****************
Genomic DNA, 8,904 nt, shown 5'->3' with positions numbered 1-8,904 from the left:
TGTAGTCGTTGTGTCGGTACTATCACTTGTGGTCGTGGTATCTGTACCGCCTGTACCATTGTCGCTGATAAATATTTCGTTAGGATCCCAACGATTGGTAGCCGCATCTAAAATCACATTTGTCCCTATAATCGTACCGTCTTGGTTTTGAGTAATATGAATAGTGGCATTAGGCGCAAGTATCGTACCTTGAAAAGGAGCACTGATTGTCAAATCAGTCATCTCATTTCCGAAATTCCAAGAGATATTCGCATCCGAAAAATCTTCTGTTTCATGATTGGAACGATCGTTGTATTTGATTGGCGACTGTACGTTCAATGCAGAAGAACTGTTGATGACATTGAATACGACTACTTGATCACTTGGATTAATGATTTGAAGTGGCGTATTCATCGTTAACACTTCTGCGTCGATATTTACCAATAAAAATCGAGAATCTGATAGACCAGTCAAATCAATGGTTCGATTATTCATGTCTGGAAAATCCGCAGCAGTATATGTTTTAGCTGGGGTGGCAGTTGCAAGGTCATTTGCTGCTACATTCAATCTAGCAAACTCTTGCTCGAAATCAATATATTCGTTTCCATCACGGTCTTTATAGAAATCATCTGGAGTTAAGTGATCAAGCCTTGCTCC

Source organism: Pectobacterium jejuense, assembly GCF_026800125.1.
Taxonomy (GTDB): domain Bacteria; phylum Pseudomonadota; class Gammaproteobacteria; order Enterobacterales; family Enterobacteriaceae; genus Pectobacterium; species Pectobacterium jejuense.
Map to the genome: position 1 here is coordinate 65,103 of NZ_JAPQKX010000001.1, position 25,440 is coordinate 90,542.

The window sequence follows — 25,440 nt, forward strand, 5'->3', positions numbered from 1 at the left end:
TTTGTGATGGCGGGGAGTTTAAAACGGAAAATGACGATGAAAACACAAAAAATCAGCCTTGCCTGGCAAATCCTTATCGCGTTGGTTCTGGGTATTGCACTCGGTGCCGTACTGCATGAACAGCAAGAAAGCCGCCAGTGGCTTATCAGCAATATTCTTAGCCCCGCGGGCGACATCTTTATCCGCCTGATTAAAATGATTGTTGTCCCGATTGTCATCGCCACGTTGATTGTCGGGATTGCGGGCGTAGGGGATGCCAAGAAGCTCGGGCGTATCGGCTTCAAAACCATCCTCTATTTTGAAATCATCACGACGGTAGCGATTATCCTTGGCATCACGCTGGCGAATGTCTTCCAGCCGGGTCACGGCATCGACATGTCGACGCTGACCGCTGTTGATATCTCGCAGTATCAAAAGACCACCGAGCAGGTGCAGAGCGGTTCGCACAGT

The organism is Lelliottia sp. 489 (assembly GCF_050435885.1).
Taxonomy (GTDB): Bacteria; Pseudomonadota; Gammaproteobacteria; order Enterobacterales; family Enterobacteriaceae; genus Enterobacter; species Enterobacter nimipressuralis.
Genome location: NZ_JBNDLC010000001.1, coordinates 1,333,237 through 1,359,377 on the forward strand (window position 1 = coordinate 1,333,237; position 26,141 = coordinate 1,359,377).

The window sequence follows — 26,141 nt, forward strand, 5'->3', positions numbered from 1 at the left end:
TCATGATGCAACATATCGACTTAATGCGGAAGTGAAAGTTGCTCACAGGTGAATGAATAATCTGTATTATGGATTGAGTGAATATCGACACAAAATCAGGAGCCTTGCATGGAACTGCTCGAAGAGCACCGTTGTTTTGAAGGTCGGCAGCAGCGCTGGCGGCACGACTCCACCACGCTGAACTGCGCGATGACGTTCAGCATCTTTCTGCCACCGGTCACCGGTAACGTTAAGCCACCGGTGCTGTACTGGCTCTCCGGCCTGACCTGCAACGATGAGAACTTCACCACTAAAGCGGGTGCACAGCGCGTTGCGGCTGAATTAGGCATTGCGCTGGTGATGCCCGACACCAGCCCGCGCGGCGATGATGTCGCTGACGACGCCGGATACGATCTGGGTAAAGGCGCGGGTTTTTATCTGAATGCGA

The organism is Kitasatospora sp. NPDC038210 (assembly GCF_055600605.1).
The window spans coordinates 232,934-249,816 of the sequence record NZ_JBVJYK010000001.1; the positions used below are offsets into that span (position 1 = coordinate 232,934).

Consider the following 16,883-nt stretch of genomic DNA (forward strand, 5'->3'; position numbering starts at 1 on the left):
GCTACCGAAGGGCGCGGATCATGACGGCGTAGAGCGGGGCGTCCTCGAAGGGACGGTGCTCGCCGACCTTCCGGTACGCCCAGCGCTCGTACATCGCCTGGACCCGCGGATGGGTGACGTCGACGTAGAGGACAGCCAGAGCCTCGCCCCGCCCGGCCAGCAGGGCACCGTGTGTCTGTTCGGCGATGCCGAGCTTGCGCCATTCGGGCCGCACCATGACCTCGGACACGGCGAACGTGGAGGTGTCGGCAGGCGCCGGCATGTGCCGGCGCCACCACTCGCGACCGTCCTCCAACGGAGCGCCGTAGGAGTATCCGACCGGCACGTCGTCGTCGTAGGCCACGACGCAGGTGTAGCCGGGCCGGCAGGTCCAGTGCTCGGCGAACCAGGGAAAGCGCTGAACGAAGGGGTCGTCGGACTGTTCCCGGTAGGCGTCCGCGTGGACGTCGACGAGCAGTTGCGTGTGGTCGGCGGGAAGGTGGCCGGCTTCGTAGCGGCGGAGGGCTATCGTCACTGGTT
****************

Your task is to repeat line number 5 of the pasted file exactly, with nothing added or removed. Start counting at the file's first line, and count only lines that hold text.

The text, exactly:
Map to the genome: position 1 here is coordinate 65,103 of NZ_JAPQKX010000001.1, position 25,440 is coordinate 90,542.